Almaron Dickinson

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Almaron Dickinson (1800 – March 6, 1836) was a Texian soldier and defender during the Battle of the Alamo, fought during the Texas Revolution. Dickinson is best known as the artillery officer of the small garrison, and the husband of one of the only three non-Mexican survivors to live through the battle, Susanna Dickinson, as well as the father to infant daughter Angelina Elizabeth Dickinson, whose life was also spared.

Early life and becoming a soldier[edit]

Dickinson was born in the U.S. state of Tennessee, learning the trade of blacksmithing. He later enlisted in the US Army as a field artilleryman. He and Susannah Dickinson married when she was just 15, on May 24, 1829, and two years later the couple moved to the Mexican province of Texas, where they became settlers in the Dewitt Colony. Dickinson received a league of land along the San Marcos River, where he started a blacksmith shop, and partnered with George C. Kimble in a hat factory. On December 14, 1834, the couple's only child, Angelina Elizabeth was born. Following a number of Indian raids on settlements, he joined a band led by fellow settler Bart McClure and took part in hunting down hostile Indians.

In the Fall of 1835, Dickinson served as one of the defenders during the Battle of Gonzales, which marked the beginning of Texas' war for independence. Dickinson was elected as First Lieutenant of Artillery in December 1835.[1] He then joined a band of volunteers going to defend San Antonio, Texas and became an aide to General Edward Burleson during the Siege of Bexar, with a rank of Lieutenant in the Texian Army. A few weeks later, his home where Susannah and his daughter had remained was looted by members of a Texas Militia, prompting her to join her husband in San Antonio. The family set up residence in the Musquiz house, on the southwest corner of Portero Street and the Main Plaza. When Antonio López de Santa Anna and his troops arrived on February 23, 1836, Dickinson moved his family inside the Alamo.

Battle of the Alamo[edit]

By this time, Dickinson held the rank of Captain, and was in command of the Alamo garrison's artillery of twenty-one cannon. Some accounts list Dickinson with a rank of Lieutenant at the Alamo, but it is believed he was promoted. The garrison commander, Lieutenant Colonel William Travis, led a force of between 180 and 250 men. This included Dickinson and others considered to be regular troops, as well as several bands of volunteers, led by frontiersmen Jim Bowie and Davey Crockett. Historians have established that the garrison was not lower or higher than those two figures, with most believing the number to have been 182. One of the dispatches sent out by Travis gave the figure of 150 and at least 32 others are known to have arrived after that. Antonio Ruiz, the Mayor of San Antonio at the time, said that after the battle Mexican soldiers had burned 182 bodies of Alamo defenders and that tends to be the accepted strength of the garrison. Santa Anna had under his command between 5,000 and 6,000 Mexican troops. From the time of his arrival, a siege began.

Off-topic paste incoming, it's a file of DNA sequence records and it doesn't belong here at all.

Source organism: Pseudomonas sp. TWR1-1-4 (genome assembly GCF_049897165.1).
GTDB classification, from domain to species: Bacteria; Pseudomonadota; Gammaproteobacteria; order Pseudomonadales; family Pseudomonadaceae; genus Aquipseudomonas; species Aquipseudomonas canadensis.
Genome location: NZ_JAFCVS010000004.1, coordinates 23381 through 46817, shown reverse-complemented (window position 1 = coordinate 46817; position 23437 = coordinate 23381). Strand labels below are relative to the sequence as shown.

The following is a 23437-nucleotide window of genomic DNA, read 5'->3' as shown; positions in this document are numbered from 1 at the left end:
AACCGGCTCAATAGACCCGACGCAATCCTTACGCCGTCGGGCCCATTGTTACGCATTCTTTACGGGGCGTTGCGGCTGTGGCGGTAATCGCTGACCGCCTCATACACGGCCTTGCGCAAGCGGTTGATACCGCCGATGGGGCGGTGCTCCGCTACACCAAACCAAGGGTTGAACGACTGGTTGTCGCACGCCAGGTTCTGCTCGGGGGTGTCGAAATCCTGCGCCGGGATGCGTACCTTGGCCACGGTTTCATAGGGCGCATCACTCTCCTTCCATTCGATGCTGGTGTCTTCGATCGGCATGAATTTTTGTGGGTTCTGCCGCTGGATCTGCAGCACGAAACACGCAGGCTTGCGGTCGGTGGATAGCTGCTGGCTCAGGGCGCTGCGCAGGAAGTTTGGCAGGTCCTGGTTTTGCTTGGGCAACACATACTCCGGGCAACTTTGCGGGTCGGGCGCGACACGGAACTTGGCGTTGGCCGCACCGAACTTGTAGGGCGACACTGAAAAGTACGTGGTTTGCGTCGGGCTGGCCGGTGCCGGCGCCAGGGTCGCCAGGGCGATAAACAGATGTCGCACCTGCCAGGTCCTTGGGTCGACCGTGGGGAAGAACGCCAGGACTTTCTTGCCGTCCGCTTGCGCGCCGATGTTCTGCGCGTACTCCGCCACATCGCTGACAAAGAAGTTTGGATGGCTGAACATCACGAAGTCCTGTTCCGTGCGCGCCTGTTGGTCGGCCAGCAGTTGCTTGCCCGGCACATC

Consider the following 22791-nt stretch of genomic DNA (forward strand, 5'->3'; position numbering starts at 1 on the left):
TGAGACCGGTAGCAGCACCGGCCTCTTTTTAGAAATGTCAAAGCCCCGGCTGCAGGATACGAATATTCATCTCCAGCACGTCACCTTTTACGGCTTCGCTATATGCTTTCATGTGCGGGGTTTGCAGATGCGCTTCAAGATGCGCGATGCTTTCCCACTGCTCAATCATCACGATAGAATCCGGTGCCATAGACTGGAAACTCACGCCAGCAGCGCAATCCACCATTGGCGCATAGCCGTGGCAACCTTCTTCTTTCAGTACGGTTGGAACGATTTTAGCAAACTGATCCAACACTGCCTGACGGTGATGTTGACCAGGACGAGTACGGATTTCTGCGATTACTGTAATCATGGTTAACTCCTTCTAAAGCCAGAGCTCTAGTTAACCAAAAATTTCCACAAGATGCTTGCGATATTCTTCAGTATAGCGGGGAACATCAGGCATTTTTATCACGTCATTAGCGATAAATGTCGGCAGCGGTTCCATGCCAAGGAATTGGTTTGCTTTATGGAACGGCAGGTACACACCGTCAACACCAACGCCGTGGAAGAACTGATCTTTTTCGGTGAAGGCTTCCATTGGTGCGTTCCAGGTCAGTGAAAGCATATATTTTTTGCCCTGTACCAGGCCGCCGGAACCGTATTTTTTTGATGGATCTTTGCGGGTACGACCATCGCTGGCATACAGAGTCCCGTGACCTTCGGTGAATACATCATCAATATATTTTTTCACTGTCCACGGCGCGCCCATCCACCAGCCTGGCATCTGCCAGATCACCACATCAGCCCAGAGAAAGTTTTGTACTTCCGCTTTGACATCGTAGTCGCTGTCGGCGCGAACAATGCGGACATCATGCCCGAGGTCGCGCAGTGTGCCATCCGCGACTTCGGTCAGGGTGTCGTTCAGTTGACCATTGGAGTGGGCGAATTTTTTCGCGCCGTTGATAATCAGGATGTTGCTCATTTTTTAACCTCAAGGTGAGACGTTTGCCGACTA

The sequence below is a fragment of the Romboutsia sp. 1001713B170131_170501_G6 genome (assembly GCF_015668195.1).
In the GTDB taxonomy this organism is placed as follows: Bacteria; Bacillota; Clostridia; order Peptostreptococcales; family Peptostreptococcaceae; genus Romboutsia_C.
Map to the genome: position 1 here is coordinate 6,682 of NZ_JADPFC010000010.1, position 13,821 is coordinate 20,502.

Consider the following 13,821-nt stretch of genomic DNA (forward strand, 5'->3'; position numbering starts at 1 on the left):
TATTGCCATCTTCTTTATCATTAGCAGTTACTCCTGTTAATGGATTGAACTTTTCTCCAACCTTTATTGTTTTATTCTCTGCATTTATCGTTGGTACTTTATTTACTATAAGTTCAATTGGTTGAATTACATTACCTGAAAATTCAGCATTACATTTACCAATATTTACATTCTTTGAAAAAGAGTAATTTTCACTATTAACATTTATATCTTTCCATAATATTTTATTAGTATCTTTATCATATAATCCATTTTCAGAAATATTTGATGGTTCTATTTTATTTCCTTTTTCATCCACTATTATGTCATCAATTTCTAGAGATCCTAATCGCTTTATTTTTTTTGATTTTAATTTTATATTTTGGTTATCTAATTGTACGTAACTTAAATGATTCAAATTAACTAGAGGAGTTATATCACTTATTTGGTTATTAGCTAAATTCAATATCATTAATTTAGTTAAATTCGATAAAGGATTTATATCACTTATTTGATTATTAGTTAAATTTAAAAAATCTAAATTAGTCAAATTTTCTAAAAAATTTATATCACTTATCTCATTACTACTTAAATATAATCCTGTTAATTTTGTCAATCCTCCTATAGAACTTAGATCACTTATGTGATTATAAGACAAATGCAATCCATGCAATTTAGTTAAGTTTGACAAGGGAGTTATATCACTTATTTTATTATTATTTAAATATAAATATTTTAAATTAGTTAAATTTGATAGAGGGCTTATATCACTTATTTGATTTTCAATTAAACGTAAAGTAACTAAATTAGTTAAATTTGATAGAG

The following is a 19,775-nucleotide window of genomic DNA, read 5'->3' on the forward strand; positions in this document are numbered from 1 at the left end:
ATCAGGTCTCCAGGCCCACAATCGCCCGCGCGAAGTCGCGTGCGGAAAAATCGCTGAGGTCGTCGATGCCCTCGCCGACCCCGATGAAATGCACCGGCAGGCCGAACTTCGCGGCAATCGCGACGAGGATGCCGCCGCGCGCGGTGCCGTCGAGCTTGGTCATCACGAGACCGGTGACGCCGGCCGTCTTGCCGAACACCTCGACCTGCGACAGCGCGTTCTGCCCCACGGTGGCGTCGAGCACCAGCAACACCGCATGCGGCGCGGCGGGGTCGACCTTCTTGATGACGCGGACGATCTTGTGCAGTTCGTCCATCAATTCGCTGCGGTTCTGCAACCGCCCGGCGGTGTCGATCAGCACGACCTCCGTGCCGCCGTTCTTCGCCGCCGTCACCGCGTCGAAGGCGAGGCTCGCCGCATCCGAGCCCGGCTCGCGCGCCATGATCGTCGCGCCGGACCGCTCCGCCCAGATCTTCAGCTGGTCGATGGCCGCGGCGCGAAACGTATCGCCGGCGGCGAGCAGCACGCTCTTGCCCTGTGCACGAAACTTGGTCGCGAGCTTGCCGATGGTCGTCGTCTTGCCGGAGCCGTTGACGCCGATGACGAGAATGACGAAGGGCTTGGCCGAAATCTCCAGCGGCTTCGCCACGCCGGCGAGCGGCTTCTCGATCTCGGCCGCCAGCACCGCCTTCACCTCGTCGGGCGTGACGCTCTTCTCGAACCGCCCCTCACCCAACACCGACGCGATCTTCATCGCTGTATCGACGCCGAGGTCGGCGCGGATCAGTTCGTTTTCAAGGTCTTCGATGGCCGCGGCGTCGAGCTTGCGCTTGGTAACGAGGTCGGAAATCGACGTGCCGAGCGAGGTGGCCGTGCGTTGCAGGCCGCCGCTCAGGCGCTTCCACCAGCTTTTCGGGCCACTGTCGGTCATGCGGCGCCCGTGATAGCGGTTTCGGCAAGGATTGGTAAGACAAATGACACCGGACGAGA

A Mexican bombardment continued through the morning of February 25, 1836. At approximately 10 a.m., about 200–300 Mexican soldiers, mainly cazadores from the Matamoros Battalion, crossed the San Antonio river and took cover in abandoned shacks approximately 90 yards (82 m) to 100 yards (91 m) from the Alamo walls. The Mexican soldiers were intending to use the huts as cover to erect another artillery battery, although many Texians assumed that they were actually launching an assault on the fort. Travis called for volunteers to burn the huts, despite the fact that it was broad daylight and they would be within range of enemy muskets. Charles Despallier, Robert Brown, James Rose and a few others volunteered for the mission.